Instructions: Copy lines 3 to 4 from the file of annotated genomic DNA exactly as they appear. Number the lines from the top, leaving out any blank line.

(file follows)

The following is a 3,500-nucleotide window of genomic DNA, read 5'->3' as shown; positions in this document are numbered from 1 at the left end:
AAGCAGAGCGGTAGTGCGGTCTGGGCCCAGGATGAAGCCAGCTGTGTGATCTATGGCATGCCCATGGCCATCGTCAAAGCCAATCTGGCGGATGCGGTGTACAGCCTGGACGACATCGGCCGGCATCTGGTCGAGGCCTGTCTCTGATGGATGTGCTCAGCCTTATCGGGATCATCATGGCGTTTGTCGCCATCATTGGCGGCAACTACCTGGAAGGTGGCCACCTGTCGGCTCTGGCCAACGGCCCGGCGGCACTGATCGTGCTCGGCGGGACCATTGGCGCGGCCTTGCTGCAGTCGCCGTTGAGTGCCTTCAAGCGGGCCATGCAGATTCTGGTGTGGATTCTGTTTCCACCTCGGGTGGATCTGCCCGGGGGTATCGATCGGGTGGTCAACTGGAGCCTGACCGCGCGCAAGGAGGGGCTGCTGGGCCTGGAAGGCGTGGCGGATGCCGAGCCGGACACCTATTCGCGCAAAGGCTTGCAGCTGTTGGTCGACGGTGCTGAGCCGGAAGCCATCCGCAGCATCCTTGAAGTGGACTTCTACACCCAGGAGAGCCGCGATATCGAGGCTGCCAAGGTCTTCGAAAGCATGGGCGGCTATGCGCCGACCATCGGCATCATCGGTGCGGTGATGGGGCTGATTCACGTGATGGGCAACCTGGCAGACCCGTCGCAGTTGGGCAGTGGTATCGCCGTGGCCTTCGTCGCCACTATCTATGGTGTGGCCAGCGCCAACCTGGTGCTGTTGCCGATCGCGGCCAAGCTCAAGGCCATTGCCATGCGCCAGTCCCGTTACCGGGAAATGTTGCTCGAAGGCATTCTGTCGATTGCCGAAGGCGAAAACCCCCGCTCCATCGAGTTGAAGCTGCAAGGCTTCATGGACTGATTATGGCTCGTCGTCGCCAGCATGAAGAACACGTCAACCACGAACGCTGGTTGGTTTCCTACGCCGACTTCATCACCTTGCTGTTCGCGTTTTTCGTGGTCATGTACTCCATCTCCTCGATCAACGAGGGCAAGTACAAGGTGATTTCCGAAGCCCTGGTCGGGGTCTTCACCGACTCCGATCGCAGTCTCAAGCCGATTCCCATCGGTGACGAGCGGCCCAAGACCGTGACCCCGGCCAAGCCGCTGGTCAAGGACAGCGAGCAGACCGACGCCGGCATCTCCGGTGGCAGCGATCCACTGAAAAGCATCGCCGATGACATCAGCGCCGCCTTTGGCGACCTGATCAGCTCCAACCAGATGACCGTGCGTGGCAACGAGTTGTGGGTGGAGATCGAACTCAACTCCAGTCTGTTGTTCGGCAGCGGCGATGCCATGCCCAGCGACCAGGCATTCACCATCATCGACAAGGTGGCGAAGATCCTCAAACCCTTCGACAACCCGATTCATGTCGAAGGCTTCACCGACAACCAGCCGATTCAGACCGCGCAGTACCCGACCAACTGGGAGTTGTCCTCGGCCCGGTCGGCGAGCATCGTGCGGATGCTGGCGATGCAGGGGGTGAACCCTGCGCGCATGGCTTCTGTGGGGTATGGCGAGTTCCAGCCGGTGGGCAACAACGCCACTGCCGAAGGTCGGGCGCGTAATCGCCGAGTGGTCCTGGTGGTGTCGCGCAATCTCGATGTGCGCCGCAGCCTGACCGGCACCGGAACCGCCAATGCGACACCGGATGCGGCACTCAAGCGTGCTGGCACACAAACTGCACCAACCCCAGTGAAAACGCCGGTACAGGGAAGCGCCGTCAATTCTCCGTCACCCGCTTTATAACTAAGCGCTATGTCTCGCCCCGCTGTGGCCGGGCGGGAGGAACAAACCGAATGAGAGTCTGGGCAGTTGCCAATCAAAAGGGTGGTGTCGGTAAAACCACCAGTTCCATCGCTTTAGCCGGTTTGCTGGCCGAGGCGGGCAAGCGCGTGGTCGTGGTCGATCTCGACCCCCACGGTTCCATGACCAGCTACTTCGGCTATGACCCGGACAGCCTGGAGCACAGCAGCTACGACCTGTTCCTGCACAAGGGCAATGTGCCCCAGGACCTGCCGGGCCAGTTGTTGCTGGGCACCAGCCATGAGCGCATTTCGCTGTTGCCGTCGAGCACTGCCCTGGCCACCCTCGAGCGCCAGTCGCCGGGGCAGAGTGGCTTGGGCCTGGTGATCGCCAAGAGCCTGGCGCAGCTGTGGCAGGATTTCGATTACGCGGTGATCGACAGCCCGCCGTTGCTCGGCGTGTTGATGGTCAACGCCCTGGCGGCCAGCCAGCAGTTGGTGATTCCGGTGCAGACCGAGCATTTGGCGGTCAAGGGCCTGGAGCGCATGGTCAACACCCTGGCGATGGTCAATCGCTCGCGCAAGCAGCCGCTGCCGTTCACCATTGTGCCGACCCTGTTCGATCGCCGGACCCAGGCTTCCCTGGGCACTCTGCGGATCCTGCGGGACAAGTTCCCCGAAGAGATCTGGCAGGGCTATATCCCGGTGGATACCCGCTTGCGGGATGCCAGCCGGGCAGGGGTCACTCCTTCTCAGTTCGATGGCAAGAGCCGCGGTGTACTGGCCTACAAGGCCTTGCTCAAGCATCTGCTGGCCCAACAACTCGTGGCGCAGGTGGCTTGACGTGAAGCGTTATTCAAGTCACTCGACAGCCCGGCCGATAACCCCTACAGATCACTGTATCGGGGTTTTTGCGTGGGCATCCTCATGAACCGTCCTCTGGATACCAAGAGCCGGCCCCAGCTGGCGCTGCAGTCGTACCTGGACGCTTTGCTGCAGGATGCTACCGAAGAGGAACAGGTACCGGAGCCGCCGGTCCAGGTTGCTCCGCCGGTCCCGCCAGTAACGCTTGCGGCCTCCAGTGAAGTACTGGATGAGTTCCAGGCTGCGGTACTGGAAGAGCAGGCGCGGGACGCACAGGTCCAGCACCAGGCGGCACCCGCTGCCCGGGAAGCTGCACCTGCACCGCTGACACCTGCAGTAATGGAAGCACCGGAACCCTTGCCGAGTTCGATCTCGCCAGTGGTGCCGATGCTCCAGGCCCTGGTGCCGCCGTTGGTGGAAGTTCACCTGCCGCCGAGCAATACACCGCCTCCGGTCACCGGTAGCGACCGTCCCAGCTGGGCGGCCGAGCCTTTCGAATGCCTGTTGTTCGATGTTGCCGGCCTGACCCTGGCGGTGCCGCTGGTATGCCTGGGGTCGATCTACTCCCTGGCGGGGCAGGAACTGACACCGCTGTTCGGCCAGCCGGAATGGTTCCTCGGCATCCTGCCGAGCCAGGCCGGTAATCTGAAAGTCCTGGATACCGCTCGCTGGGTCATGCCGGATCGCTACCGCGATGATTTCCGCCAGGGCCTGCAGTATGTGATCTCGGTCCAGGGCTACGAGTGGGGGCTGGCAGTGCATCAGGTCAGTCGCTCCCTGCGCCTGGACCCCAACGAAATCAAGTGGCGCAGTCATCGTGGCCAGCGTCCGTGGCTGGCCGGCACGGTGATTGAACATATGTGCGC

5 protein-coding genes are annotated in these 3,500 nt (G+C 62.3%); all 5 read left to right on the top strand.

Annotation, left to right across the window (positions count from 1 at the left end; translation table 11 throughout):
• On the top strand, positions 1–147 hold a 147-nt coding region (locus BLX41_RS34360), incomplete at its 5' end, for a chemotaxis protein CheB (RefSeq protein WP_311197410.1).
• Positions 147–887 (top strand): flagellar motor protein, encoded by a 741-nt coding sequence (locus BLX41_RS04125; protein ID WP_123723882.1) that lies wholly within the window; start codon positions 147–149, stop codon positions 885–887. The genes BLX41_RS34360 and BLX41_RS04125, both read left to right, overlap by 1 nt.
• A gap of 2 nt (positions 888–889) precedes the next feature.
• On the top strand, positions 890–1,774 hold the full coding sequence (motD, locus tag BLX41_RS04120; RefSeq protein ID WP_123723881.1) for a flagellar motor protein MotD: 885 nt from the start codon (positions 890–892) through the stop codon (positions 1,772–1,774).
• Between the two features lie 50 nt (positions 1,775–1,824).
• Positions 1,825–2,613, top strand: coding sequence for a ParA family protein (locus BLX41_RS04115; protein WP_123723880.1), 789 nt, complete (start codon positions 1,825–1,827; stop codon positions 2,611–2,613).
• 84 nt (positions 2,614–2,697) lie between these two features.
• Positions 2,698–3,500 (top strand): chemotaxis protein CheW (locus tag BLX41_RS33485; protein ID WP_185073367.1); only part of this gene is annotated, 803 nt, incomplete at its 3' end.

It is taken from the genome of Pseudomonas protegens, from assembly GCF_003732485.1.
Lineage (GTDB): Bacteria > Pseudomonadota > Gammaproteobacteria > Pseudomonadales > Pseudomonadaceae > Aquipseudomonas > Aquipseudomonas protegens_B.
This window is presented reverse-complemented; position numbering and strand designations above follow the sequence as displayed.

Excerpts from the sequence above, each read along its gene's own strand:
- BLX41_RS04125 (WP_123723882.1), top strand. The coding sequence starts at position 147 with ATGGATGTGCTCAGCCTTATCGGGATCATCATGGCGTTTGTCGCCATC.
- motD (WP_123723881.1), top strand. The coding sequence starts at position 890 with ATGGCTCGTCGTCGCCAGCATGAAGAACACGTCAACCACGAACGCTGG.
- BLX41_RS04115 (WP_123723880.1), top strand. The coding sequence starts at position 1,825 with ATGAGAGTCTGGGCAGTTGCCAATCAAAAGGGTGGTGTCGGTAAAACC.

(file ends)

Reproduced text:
5 protein-coding genes are annotated in these 3,500 nt (G+C 62.3%); all 5 read left to right on the top strand.

Annotation, left to right across the window (positions count from 1 at the left end; translation table 11 throughout):